The Stark Economic Reality of Being Transgender

transgender discriminationAt the end of last year, Rolling Stone declared 2014 “The Biggest Year in Transgender History,” noting increased representation of trans characters and actors on TV (think: Orange Is the New Black’s Laverne Cox, Amazon’s Transparent). Prominent women’s colleges like Mills College and Mount Holyoke began to accept transgender women as applicants, and the United States made legislative strides toward more inclusive health care.

2015 arguably saw a trans woman in the brightest spotlight yet: Caitlyn Jenner’s Vanity Fair cover and subsequent press tour broadcast a high-profile trans woman into homes across America. But new visibility should not be mistaken for progress; transgender Americans endure significant adversity and financial penalties.

While the Affordable Care Act (ACA) was touted as revolutionizing trans-specific health care by eliminating the discrimination often faced by trans people when it comes to health coverage, the changes weren’t nearly as sweeping as they were made out to be. And while Caitlyn Jenner is a valuable advocate for transgender rights, her extraordinary resources and profound privileges are not reflective of the community as a whole.

The economic reality for most trans people is a starker one.

Jobs, What Jobs?
The most severe case of economic discrimination faced by the trans population is employment, says Finn Brigham, director of care coordination at the Callen-Lorde Community Health Center in New York City. Trans people are already more likely than their cisgender counterparts to face homelessness, and according to the Movement Advancement Project are nearly four times more likely as the cisgender population to earn a yearly income below $10,000 (“cisgender,” or simply “cis,” describes people whose gender identity lines up with the sex assigned to them at birth).

That number escalates for trans people of color; Asian American/Pacific Islander and Latino trans people are nearly six times more likely to live in poverty than cisgender Asian American/Pacific Islander and Latino people.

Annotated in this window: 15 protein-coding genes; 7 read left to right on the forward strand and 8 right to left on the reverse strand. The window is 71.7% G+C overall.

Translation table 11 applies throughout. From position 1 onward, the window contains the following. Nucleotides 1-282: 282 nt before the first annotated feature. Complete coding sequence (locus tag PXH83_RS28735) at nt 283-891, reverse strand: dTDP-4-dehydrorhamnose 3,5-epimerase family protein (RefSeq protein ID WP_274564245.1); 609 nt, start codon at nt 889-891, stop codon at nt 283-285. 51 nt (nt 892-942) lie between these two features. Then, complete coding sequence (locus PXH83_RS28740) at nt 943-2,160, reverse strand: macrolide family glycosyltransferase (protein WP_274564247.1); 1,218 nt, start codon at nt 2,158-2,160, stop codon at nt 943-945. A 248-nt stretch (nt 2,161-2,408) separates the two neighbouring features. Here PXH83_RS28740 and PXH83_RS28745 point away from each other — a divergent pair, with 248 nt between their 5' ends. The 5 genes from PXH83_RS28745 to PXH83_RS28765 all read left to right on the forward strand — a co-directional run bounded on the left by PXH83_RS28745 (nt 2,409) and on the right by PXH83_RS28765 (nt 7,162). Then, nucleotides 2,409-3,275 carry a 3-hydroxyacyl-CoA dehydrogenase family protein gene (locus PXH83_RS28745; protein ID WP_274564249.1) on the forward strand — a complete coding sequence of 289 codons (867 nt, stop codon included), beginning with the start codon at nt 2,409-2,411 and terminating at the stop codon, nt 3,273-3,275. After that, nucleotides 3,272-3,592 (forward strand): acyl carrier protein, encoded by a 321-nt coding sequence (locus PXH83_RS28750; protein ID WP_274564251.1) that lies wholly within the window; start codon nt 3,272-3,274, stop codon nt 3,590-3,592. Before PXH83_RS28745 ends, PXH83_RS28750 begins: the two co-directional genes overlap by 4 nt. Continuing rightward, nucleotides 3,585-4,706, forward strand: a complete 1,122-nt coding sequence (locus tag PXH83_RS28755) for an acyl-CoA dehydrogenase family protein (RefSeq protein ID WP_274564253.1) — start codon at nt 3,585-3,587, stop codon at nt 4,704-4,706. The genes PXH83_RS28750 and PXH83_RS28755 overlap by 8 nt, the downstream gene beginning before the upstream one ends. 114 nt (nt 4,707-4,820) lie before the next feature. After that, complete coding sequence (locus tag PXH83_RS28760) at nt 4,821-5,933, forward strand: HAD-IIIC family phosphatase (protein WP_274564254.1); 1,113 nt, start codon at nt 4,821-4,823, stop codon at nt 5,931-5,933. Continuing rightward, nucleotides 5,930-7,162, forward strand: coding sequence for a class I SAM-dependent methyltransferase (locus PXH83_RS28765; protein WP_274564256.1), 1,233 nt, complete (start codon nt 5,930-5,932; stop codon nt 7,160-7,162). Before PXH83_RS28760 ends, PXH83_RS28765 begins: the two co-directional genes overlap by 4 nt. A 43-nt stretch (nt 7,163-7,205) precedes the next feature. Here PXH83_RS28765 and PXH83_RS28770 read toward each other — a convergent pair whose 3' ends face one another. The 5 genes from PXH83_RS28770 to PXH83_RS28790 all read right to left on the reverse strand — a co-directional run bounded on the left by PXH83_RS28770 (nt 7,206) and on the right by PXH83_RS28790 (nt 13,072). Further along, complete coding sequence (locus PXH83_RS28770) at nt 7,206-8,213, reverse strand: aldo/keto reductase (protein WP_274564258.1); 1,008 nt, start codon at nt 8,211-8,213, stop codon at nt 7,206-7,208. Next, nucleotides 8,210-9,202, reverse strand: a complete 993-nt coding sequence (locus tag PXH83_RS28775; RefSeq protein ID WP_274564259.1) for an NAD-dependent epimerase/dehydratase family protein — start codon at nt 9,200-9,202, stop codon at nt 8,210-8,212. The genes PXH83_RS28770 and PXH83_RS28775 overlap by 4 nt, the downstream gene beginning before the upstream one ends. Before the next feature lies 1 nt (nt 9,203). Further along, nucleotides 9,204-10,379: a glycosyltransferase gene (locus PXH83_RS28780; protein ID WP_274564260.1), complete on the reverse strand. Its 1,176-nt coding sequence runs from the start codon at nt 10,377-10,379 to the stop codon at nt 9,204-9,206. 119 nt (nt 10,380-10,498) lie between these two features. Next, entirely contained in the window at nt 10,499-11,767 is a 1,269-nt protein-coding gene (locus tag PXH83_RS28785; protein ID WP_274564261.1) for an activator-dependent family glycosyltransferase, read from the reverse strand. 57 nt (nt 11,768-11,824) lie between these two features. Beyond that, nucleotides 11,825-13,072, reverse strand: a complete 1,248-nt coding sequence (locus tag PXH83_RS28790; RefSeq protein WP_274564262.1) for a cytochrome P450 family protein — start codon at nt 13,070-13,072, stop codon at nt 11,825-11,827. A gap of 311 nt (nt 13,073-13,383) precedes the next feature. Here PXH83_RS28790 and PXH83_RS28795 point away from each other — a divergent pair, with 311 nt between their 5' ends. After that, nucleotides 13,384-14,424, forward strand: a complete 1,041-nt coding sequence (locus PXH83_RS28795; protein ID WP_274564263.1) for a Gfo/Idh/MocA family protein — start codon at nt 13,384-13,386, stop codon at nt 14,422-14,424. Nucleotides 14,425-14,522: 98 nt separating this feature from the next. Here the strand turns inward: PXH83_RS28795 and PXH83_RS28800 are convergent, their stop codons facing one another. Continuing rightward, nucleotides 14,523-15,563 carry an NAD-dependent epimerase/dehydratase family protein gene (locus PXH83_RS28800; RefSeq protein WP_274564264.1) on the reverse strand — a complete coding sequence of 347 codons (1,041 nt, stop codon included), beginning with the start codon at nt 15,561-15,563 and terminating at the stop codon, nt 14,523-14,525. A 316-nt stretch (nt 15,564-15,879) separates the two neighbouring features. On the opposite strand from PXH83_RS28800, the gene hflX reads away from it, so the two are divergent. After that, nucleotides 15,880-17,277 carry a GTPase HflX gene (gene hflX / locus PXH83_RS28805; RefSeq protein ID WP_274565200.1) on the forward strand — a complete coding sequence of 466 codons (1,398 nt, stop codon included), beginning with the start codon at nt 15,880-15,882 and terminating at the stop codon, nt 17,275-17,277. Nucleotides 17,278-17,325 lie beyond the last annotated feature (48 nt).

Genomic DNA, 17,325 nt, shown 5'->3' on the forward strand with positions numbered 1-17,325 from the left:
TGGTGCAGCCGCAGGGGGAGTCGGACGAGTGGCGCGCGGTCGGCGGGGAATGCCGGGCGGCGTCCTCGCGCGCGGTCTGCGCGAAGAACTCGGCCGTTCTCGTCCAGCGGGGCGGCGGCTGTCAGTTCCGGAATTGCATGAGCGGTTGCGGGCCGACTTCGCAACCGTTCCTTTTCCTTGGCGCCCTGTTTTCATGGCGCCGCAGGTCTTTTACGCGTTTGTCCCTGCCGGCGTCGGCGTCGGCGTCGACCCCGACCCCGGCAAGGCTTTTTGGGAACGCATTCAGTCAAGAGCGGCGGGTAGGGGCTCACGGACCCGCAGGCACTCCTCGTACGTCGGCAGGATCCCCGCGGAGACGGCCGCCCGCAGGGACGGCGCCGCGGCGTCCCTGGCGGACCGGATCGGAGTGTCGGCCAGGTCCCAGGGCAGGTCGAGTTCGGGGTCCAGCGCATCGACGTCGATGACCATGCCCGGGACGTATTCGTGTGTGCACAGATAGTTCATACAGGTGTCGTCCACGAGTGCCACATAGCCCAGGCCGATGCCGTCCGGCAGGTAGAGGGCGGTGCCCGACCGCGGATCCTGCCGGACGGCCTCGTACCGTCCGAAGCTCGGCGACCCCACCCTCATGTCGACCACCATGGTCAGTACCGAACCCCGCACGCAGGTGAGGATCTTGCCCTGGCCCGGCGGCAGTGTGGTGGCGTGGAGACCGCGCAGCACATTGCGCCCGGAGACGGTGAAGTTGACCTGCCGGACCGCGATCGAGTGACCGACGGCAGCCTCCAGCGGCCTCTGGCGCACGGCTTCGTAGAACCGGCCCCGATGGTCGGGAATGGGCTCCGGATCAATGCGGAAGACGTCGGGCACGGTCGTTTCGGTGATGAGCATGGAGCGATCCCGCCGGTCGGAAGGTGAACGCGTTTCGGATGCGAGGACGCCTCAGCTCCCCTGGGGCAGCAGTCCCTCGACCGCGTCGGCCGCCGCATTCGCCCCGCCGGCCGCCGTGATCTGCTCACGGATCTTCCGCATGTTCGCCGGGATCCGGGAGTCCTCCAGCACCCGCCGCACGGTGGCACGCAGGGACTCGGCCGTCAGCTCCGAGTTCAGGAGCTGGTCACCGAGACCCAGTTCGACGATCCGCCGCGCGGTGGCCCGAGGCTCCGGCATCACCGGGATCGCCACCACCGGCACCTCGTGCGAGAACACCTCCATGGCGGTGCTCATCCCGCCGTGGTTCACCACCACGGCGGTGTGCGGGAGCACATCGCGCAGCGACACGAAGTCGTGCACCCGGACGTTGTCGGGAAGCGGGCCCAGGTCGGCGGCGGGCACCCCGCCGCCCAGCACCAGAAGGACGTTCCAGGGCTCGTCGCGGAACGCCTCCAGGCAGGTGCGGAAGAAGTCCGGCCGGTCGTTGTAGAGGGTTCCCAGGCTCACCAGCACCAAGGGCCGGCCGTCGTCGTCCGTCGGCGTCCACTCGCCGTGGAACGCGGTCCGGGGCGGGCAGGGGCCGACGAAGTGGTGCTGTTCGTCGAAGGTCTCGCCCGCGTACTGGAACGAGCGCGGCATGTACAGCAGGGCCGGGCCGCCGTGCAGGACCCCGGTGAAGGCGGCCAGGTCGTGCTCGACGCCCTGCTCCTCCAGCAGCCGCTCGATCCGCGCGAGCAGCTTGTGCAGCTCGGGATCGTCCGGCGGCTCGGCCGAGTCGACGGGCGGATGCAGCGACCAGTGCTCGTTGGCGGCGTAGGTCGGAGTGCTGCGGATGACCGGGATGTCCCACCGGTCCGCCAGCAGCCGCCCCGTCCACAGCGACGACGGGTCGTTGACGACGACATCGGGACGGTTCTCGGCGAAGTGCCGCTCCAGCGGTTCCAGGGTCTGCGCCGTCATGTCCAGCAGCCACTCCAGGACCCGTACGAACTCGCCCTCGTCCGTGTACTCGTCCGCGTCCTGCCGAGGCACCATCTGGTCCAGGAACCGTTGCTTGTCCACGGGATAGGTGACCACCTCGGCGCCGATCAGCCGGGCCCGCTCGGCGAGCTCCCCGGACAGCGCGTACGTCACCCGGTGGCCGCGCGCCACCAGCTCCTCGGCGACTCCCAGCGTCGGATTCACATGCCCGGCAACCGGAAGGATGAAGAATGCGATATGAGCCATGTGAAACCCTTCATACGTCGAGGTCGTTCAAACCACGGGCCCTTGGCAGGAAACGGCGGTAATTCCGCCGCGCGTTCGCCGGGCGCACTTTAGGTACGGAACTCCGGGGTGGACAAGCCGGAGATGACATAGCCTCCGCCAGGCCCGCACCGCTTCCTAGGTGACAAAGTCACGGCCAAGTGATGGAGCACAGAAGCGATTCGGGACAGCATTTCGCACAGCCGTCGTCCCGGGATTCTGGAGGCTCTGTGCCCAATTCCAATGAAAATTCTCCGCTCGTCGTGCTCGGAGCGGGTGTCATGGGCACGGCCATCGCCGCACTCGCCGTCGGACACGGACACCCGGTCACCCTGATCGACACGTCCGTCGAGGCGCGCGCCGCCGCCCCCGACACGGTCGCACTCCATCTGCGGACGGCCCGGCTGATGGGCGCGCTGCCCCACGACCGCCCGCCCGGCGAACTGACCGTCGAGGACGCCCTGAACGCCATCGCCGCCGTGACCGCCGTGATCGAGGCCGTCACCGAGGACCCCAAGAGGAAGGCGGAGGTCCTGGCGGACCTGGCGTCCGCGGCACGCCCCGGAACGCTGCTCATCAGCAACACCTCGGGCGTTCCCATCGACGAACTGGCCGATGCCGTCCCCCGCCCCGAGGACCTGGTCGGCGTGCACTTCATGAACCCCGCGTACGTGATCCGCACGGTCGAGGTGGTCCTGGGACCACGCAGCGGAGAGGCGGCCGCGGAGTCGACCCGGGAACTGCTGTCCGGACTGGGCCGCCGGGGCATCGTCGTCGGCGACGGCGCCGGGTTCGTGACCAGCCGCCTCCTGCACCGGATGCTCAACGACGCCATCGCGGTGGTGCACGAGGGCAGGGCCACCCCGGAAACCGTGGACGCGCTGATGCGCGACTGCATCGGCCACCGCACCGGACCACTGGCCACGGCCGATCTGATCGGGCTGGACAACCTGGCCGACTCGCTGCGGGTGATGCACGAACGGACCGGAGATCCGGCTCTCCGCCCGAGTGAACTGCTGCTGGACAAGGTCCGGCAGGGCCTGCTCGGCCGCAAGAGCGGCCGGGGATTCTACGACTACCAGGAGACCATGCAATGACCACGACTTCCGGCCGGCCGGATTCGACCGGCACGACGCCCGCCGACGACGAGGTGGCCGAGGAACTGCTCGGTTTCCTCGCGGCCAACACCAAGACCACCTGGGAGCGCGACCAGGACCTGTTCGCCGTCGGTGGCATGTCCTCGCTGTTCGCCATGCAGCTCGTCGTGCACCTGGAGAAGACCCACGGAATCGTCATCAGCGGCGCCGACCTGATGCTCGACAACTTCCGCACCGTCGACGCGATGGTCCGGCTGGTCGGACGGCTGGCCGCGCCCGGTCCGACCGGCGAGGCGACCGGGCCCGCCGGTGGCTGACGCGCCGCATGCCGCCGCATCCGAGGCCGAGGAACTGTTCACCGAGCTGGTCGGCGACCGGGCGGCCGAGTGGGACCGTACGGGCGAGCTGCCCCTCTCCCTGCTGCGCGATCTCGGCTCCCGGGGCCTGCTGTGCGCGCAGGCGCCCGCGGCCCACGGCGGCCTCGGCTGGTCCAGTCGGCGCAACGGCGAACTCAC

"It is legal in 32 states to fire somebody simply because of their gender identity."  

Overcoming poverty is hard enough for anyone, but trans people are “often set up from a very young age to not be able to obtain gainful employment,” Brigham says. Many trans people are kicked out of their homes and are unable to finish high school, making college unlikely. This makes finding work that pays a living wage exceptionally difficult.

If a trans person does manage to overcome these obstacles, the onboarding process at a new job presents a challenge, Brigham says. Even with all legal documents changed to reflect the correct gender identity (which is a herculean task — here are some resources to help navigate it), most jobs will require some sort of background check and a list of any names you have gone by in the past.

At this point, it becomes nearly impossible not to disclose that a person is trans (if they haven’t already, and some trans people choose not to disclose), which presents a shocking problem: It is legal in 32 states to fire somebody simply because of their gender identity. This means that a perfectly competent, qualified, hired person can lose their chance at employment when an employer chooses to discriminate — and it’s legal.

Unfortunately this isn’t rare: According to a survey by the National Center for Transgender Equality and the National Gay and Lesbian Task Force, 26 percent reported losing a job due to their gender identity, while 47 percent reported being fired, denied promotions, or not being hired at all. If they did gain employment, 90 percent reported harassment, mistreatment, or discrimination in the workplace.

The results of this bias are staggering. According to the survey, “respondents experienced unemployment at twice the rate of the general population at the time of the survey, with rates for people of color up to four times the national unemployment rate.” Sixteen percent of respondents were left with no choice but to work in the “underground economy,” taking up illegal occupations like selling drugs or engaging in sex work.

It gets worse. Those who had lost a job due to gender identify bias reported “ruinous consequences”; four times the rate of homelessness, more than double the HIV infection rate, and 70 percent more drinking or drug use as compared to the wider population not fired due to discrimination. All these statistics go hand-in-hand with the 85 percent increase in the likelihood of incarceration.

Unfortunately, unemployment isn’t the only way trans people find themselves predisposed to being homeless.

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